Immunological consequences of HSV-1-mediated gene transfer into the CNS.
Wood MJ., Byrnes AP., Rabkin SD., Pfaff DW., Charlton HM.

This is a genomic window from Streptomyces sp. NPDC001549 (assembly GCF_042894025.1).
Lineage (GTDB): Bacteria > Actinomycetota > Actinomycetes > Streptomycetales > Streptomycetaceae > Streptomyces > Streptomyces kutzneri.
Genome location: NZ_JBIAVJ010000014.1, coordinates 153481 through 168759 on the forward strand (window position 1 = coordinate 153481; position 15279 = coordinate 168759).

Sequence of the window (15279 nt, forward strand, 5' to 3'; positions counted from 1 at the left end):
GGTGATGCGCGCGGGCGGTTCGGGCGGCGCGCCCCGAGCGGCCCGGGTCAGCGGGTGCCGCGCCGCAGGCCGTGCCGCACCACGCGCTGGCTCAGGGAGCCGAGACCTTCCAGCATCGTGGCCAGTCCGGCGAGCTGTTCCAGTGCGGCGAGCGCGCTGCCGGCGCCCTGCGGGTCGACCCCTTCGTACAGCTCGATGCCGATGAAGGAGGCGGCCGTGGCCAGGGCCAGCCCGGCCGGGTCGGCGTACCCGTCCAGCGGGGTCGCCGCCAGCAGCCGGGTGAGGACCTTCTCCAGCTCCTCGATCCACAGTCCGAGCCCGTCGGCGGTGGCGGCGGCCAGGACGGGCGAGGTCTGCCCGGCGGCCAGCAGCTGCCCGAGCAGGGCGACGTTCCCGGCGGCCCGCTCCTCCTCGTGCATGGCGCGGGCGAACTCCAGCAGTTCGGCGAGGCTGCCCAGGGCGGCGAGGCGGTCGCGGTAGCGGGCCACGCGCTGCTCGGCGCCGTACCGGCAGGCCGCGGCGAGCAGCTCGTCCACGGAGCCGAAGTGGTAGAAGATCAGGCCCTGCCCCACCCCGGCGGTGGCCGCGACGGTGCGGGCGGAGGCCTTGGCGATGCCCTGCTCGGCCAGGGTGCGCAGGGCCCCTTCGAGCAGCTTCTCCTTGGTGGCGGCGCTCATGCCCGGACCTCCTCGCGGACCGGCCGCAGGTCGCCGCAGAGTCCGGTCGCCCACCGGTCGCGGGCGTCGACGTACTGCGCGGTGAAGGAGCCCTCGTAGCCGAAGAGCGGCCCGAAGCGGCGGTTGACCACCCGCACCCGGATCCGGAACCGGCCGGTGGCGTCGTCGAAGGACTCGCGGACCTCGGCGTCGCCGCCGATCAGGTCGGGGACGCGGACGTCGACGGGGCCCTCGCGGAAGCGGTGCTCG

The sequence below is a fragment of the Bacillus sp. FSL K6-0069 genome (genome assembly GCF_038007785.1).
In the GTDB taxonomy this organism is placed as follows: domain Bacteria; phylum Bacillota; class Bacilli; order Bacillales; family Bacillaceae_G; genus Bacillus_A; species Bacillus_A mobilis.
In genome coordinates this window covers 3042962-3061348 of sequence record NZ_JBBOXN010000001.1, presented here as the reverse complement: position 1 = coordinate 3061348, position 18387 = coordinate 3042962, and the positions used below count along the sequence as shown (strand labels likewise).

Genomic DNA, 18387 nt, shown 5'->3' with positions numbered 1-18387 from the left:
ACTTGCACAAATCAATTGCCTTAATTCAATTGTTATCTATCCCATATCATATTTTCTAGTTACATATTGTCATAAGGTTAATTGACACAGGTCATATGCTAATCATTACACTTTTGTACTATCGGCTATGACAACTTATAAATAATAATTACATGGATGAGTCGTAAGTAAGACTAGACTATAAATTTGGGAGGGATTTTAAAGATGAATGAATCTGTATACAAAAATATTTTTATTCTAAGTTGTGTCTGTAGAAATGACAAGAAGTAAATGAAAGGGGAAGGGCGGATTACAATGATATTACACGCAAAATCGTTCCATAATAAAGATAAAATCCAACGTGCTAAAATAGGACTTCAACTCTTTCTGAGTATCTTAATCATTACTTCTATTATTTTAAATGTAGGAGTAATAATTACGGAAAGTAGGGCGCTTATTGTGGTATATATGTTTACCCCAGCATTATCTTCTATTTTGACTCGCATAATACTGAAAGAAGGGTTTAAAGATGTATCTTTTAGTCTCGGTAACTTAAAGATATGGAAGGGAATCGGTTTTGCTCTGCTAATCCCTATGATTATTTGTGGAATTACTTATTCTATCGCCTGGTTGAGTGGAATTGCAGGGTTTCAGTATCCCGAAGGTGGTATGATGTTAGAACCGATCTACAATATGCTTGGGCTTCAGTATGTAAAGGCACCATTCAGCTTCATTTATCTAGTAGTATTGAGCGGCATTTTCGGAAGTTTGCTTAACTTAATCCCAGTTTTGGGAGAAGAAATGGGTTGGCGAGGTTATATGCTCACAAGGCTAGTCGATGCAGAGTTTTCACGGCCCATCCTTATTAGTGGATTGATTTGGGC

Defective HSV-1 viral vectors were prepared using amplicon methods. The amplicon contained the cytomegalovirus immediate-early promoter and the lacZ gene as a reporter in addition to the HSV elements required for replication and packaging in vitro. Viral vectors were stereotaxically injected into the rat dentate gyrus and the resulting expression and immune response were investigated. Beta-galactosidase activity was detected in several thousand neurons from as early as 24 hours to as late as 10 days after injection. A significant immune response to the vector inoculation developed, which was characterised by diffuse MHC class I up-regulation from 48 hours and the infiltration of MHC class II+ cells and activated T lymphocytes and macrophages from day 4. These features persisted for at least 31 days. Of particular interest was a small group of neurons in the posterior hypothalamus which were found bilaterally to express beta-galactosidase. The immune response at this distant uninjected site was delayed in onset but its features were similar to that found at the primary site of inoculation.